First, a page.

How One Jewelry Company Is Changing the Game for Women Entrepreneurs

Did you know that 85% of artisans’ work never makes it into markets? How about that 15 million tons of orange peel and unused seeds go to landfills each year?

When civil engineer Angela Sanchez and her sister return to Bogota, Colombia to visit their parents each year, they buy beautiful pieces of handmade jewelry from local artisans. And back in the United States — where they call home — they receive compliment after compliment. People fawn over the pieces they bring back with them.

Sanchez — whose civil engineer training enables her to identify problems and then think critically about how to solve them — wanted to find a way to support the local artisans she was patronizing, while also using the waste products that she knew were filling up landfills. She also wanted to create something beautiful.

Naturally, an idea formed.

And thus Artyfactos was born. Artyfactos, it may not surprise you to discover, is a jewelry company that employs women entrepreneurs in Colombia and sells products consisting of safe, natural, and recycled materials to create unique pieces of jewelry.

Artyfactos is a new Wanderful partner (read our disclosure statement here), and I was excited to chat with Sanchez to learn more about her company, the women it directly impacts, and why she cites entrepreneurship as a powerful force both for social change and environmental impact.

Angela Sanchez posing with an Artyfactos piece.

How do you support women entrepreneurs?

We work with entrepreneurial women in Latin America. We provide them with employment opportunities that they may not be able to have in developing countries. My hope is that through steady jobs, we can positively impact their lives and the lives of those around them.

What kind of impact have you found entrepreneurship has on women?

Many women in Latin America — particularly Colombia, where I am from — unfortunately went through tough times of violence, perhaps having the misfortune of not completing their education and then not having an opportunity for income. At the same time, many of the women that we work with create beautiful pieces of jewelry that utilize natural items around them — many items that would end up in landfills (such as orange peel, cantaloupe seeds, and coffee beans).

The women that we work with encapsulate the entrepreneurial spirit — they found a way to create beautiful items and worked to create a business.

By providing these women with an opportunity to make money by selling their items to a bigger market, they are able to support their families and work toward better futures. My hope is that they feel empowered along the way.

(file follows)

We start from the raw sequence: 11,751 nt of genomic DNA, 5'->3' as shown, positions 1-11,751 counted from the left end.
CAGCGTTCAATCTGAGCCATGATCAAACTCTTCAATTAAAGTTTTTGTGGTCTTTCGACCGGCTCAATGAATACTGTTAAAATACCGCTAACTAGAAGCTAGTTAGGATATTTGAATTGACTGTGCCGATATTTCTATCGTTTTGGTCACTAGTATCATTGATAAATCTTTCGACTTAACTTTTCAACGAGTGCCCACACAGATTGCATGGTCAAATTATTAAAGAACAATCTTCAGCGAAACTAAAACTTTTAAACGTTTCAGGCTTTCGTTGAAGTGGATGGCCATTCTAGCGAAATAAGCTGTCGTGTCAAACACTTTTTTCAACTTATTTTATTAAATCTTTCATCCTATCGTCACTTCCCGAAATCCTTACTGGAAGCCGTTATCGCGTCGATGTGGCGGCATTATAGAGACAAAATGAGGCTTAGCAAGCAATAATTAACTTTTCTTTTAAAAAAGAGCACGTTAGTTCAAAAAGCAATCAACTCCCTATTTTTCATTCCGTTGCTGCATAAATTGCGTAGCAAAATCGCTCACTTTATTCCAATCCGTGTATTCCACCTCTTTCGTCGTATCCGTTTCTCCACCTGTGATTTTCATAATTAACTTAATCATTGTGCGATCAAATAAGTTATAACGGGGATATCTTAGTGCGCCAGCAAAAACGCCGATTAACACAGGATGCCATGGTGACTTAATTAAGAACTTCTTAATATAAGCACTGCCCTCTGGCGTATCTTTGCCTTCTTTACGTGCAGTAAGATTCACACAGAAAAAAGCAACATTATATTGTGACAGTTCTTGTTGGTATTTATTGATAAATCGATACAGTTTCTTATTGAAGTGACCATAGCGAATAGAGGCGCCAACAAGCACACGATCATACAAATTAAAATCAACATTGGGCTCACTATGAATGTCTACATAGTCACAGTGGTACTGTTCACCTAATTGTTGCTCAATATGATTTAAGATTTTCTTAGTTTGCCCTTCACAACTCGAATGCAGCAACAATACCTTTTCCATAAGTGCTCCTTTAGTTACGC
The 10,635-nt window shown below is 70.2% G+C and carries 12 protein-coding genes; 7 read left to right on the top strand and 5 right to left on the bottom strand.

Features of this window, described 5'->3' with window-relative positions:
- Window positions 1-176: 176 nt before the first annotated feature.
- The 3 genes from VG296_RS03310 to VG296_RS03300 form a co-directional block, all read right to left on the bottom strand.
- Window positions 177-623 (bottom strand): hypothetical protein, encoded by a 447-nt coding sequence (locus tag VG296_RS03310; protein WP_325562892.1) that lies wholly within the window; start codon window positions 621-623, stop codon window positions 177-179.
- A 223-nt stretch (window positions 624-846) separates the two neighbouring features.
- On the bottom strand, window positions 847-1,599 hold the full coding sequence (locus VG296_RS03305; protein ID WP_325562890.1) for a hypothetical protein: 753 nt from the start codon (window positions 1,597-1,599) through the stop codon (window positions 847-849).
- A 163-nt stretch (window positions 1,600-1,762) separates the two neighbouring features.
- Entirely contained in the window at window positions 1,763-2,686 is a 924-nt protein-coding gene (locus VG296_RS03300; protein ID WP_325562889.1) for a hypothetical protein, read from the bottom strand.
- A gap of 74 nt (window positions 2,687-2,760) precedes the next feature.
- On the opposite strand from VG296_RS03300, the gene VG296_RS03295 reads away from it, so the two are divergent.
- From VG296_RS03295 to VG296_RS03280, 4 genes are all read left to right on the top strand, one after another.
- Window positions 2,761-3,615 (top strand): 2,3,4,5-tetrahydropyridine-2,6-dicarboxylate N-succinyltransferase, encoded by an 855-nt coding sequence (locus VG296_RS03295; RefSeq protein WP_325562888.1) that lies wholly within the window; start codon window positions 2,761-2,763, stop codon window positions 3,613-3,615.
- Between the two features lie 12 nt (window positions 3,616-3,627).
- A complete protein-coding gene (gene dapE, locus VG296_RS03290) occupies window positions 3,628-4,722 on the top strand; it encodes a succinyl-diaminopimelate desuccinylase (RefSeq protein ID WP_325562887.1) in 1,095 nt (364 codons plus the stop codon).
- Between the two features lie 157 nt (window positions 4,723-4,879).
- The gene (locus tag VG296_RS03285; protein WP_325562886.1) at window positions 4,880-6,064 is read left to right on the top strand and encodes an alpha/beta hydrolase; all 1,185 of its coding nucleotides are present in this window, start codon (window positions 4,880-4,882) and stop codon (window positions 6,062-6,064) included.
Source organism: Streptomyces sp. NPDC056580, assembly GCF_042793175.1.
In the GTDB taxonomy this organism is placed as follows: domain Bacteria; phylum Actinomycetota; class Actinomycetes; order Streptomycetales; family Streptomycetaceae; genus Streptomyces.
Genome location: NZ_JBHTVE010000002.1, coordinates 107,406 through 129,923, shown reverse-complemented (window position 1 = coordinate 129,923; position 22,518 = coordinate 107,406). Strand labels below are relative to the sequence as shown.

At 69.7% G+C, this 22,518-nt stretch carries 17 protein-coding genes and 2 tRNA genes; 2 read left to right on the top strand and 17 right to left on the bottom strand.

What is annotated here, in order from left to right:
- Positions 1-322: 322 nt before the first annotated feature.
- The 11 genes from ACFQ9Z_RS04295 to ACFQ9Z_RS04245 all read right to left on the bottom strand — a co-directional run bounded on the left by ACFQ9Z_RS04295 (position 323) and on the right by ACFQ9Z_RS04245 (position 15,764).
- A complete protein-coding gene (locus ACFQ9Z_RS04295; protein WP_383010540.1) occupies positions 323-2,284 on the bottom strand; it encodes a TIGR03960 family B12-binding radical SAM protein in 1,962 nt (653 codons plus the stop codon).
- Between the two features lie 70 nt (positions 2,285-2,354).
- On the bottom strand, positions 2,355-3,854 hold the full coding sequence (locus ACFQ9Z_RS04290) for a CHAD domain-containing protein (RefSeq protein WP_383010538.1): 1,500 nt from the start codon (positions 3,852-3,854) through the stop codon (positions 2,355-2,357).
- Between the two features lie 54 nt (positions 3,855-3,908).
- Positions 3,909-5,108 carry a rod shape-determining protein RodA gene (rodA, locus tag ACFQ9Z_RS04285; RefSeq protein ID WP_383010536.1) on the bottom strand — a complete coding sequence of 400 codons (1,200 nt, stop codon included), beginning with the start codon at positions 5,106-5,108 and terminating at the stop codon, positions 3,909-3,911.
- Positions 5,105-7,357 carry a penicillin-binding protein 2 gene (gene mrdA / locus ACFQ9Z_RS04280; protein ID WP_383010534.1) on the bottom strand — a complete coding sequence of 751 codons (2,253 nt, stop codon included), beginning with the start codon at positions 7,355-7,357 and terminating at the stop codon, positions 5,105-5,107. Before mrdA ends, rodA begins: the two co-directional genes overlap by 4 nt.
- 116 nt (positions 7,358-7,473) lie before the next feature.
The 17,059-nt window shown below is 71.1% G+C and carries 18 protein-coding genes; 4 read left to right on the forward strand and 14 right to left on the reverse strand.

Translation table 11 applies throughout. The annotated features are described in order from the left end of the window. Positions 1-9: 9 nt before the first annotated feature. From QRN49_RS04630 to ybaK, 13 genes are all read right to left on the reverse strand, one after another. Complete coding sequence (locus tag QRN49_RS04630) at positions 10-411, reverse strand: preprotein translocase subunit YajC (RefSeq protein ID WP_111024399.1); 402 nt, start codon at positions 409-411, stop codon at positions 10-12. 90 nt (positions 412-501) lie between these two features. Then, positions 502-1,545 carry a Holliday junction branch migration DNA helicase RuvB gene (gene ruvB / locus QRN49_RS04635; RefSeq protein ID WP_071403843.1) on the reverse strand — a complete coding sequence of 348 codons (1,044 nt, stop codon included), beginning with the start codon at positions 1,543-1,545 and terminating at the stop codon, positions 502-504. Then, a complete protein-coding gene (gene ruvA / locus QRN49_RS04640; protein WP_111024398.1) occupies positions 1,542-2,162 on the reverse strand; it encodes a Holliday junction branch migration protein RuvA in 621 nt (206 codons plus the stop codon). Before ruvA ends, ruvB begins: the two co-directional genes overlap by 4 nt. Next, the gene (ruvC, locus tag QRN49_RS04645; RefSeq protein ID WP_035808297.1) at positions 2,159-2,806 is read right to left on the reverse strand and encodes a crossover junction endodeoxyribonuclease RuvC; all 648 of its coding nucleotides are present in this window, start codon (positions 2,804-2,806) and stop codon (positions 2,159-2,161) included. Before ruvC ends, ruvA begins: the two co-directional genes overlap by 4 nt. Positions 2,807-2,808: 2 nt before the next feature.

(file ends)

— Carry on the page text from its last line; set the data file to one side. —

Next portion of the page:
How does the greater system of entrepreneurship affect communities?

Many of the women we work with want to build up their communities through their businesses, so by supporting them and helping them keep that business spirit alive, we are able to assist them in growing opportunities in their home village or city.

At Artyfactos, we also strive to provide business support and education, so we can hopefully help the women we work with keep their businesses growing and thriving.

You say one of the best ways to positively impact our planet is through entrepreneurship. How so?

As business individuals, I believe we have a duty to create social impact while protecting our planet.

One of the things I’m really proud of is that the work we do helps our environment by preventing items from reaching landfills. Not all startups and companies are able to have that direct impact.

At the same time, we really want to create that positive impact within communities, and we look to the women we work with for guidance on how to best support them.

As a woman entrepreneur yourself, how have you felt the personal impact of entrepreneurship?

I came into entrepreneurship later in my career, and it changed my life in a way I didn’t expect.

Working in civil engineering, I was often the only woman in the room. That was an isolating feeling.

Since building my own business — something I’ve always wanted to do — my confidence has grown tremendously. I’m now at a the point where I’m an active advocate for the power of women in the workplace. The perspective women bring to the table, it’s different — we need those diverse mentalities. Being an entrepreneur has allowed me to really feel empowered in my abilities — something that I hope is a ripple effect for everyone we work with.

Artyfactos and Womentum.

You may recall that earlier this year, Wanderful launched an exciting partnership with Womentum, a nonprofit crowdfunding platform for women entrepreneurs in developing countries. Every time someone becomes a Wanderful member, we donate $10 USD to one of the Womentum’s amazing women entrepreneurs.

The very first entrepreneur that Wanderful supported, Katherine, is an exotic jewelry maker in Colombia who is employed by Artyfactos.

Sanchez nominated Katherine to the Womentum platform for many reasons, namely her perseverance to provide for her 12-year-old daughter, who she is raising on her own. The funding from Womentum — from Wanderful members — has gone to providing Katherine with better tools, with which to continue to craft beautiful handmade jewelry.

Want to look stylin’ while supporting some great causes? You can buy Artyfactos handmade jewelry here!

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